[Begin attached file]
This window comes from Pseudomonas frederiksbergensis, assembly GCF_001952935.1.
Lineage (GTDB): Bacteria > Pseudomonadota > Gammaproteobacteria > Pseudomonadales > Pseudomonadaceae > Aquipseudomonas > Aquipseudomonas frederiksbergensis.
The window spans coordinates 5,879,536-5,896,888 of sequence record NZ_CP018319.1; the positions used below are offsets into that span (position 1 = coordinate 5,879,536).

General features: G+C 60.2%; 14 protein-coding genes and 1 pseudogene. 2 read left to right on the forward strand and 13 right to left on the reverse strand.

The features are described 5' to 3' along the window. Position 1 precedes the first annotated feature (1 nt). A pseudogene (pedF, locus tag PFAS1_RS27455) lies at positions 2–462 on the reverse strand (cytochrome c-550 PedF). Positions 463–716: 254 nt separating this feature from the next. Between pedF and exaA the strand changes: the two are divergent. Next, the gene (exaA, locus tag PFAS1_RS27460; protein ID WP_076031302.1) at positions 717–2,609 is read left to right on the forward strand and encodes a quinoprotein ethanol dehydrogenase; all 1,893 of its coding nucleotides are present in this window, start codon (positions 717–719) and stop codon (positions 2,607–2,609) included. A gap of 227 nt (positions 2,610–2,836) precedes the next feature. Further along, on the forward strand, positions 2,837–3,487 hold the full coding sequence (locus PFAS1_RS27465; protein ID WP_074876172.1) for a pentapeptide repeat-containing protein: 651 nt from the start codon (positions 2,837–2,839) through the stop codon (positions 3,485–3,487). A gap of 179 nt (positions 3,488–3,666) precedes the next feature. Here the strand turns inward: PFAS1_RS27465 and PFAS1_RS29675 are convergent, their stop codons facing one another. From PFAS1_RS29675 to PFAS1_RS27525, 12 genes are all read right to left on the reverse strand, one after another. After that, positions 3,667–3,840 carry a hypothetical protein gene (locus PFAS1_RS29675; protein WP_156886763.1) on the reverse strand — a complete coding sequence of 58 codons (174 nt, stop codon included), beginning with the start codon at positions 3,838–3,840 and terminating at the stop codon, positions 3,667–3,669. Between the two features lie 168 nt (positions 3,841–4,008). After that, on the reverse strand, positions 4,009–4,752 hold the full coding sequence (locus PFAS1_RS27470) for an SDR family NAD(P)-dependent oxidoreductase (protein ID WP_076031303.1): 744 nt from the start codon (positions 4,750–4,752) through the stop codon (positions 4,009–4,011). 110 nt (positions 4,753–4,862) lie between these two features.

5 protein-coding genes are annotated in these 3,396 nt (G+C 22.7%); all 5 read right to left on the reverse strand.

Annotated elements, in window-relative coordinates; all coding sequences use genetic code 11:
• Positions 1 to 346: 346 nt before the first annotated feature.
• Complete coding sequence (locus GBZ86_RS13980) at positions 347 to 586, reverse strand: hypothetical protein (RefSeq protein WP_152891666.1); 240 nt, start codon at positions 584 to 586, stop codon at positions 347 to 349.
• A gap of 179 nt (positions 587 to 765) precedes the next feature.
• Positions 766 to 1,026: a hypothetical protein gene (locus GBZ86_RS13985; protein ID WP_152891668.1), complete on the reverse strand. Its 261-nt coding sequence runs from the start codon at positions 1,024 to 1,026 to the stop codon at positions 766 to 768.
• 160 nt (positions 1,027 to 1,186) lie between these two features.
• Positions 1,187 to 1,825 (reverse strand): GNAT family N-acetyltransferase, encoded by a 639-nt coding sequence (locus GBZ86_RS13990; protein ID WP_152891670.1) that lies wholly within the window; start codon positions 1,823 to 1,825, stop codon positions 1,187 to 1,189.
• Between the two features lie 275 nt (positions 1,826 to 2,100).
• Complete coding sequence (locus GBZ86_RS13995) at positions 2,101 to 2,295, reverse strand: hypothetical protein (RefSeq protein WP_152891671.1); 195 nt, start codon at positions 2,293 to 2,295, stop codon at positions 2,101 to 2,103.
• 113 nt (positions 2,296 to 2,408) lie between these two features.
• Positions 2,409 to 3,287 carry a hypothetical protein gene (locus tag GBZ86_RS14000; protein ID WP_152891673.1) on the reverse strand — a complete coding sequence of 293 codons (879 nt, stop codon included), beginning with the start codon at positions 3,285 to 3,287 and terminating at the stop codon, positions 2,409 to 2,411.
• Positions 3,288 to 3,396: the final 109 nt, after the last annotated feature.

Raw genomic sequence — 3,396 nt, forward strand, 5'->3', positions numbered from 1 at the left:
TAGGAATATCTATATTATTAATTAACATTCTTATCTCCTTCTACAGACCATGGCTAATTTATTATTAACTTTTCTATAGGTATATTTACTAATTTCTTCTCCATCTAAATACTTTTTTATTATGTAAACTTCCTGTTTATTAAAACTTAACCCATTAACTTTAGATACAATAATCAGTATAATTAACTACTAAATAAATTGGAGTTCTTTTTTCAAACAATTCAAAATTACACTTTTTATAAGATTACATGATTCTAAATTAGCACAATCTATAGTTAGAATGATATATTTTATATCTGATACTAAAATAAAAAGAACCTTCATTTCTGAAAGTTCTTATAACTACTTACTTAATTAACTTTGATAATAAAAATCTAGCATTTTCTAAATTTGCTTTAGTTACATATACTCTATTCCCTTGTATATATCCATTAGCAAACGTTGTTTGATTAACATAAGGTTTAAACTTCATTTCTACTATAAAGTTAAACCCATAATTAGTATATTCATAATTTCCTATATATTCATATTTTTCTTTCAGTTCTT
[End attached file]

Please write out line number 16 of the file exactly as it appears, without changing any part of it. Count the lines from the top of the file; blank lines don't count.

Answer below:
• 113 nt (positions 2,296 to 2,408) lie between these two features.